Newspaper industry is healthy
I was reading Editor & Publisher magazine the other day and recalled various conversations I have had with friends about the newspaper industry in the past few years.
Our industry is truly becoming a communications industry as opposed to the old days when our only stock in trade was newspapers printed on paper.
Today, we are a media industry. We have strong web presences and slowly video is becoming almost as important to our business as typewriters used to be.
This is not really new. Newspapers have owned radio and TV stations for decades. WSBT, South Bend, was owned by the South Bend Tribune. WGN’s call letters were chosen because “the world’s greatest newspaper,” The Chicago Tribune, was the first owner.
Today, the newspaper industry is changing so fast I would be hard pressed to find a TV show or motion picture that accurately portrays today’s newspaper.
I grinned recently while looking at a video of Superman (George Reeves) flying into a Daily Planet store room where he found a typewriter and stack of paper conveniently setting near the open window.
Before he changed into his Clark Kent suit, Superman sat down and typed out a news story at super speed.
I often wondered what kept the typewriter from flying to pieces or catching fire when he typed that fast. Today, Superman would be hard pressed to find more than one or two typewriters in a newspaper office, certainly not in the newsroom.
Here is a sample of one of the articles from E&P magazine you might find interesting: “Video Editing on the Go.”
The article says, “360-degree recording and 360 live-streaming will inevitably become the next major trend for digital media.” What does that mean?
It is video shot on a round camera with lenses on all sides. Wow.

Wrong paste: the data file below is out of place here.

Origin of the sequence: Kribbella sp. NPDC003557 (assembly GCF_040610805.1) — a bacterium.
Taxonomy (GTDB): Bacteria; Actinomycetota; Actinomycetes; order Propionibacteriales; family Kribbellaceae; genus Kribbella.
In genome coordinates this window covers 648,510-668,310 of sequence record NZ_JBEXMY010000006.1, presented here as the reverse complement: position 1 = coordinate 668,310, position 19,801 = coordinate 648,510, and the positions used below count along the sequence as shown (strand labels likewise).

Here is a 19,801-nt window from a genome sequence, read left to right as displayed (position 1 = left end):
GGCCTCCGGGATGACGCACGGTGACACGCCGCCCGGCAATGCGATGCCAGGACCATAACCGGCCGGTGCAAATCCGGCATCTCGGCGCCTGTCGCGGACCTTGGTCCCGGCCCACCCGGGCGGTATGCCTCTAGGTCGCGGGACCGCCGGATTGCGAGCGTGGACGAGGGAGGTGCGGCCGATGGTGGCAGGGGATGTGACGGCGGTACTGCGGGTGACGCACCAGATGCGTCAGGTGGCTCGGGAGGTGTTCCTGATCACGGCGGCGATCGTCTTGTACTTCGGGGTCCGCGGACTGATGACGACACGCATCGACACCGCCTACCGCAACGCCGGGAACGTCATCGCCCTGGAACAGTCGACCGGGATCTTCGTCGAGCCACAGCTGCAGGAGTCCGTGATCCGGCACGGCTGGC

I am a newcomer, compared to many folks, but I remember when I got my first full-time job on a daily paper in 1994 that cellphones were first being used in that newsroom. Not for video, either, just to communicate with other reporters and the editor.
Now, we shoot HD quality video on our cell phones for thebraziltimes.com. In fact, my current phone takes videos of sufficient quality I can pull a single frame off the video and run it as a fairly large photo in the newspaper.
Last week I was asking one of our reporters to think of what our staff does like playing the three-dimensional chess game one sees on TV in “Star Trek.”
The challenge is not to think on one level but to think about the different platforms at our disposal. We have the newspaper (paper newspaper), the website (thebraziltimes.com) and social media (Facebook, Twitter, Instagram, etc.)
That is a big challenge when preparing news stories, photos and video because some people like to hold the paper newspaper in their hands, to clip pictures and stories and save them. But, the website offers the luxury of unlimited space for photos or videos to go with a given story and the story itself can be as long as the content allows. Social media is much more limited in story length and the number of photos or videos for each post. However, The Brazil Times often refers people from one form of media to another. When we print a story in the paper newspaper, we tell people how to see more photos on our website. We just began putting links to obituaries from Facebook to our website
Deadlines are much more varied than they used to be. When we produced one newspaper, six days a week, we had six deadlines for reporters, one deadline each day.
Now, we have to retrain our thinking so we post breaking news on social media from our cell phones immediately. We produce stories for the web any time of the day or night, seated in the newsroom, in our homes, and just last week I edited stories that reporters emailed to me during a City Council meeting while at City Hall, right after the meeting ended.
There is no waiting on social media or the Web. It’s ready to take our stories and photos 24/7.
The funny thing is, the audience for each form of media appears to be different. Some people read our website and social media posts who never pick up the paper paper. Other people abhor computers but love the printed page. And there are people who love more than one form of media. So, print is not going away but neither are other forms of media.
No, we don’t have one of those round 360-degree cameras that produce video from all directions at once. But wouldn’t it be cool to use one for a high school football or basketball game or the Christmas parade in downtown Brazil?
It’s very possible The Brazil Times will eventually buy one. After all, who would have thought we would carry cell phones around with us?